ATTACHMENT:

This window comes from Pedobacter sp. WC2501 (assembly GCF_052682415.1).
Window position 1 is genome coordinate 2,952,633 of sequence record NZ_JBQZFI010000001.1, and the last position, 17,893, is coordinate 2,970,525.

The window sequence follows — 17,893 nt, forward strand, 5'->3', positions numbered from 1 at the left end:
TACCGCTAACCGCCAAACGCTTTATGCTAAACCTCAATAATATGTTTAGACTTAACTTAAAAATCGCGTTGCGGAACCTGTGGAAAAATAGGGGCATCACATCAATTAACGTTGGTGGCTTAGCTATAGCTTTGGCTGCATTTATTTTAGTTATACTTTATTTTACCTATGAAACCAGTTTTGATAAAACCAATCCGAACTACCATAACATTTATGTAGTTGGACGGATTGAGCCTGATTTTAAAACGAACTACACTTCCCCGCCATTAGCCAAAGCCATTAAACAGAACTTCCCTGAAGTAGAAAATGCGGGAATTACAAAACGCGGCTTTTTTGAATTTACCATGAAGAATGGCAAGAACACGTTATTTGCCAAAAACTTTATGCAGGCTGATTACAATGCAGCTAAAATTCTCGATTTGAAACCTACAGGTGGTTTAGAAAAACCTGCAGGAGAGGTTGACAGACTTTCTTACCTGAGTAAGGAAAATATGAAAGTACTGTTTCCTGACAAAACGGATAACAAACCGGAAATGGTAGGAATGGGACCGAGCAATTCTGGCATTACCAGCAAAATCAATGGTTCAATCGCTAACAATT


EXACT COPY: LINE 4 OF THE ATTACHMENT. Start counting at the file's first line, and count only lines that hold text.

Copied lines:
TACCGCTAACCGCCAAACGCTTTATGCTAAACCTCAATAATATGTTTAGACTTAACTTAAAAATCGCGTTGCGGAACCTGTGGAAAAATAGGGGCATCACATCAATTAACGTTGGTGGCTTAGCTATAGCTTTGGCTGCATTTATTTTAGTTATACTTTATTTTACCTATGAAACCAGTTTTGATAAAACCAATCCGAACTACCATAACATTTATGTAGTTGGACGGATTGAGCCTGATTTTAAAACGAACTACACTTCCCCGCCATTAGCCAAAGCCATTAAACAGAACTTCCCTGAAGTAGAAAATGCGGGAATTACAAAACGCGGCTTTTTTGAATTTACCATGAAGAATGGCAAGAACACGTTATTTGCCAAAAACTTTATGCAGGCTGATTACAATGCAGCTAAAATTCTCGATTTGAAACCTACAGGTGGTTTAGAAAAACCTGCAGGAGAGGTTGACAGACTTTCTTACCTGAGTAAGGAAAATATGAAAGTACTGTTTCCTGACAAAACGGATAACAAACCGGAAATGGTAGGAATGGGACCGAGCAATTCTGGCATTACCAGCAAAATCAATGGTTCAATCGCTAACAATT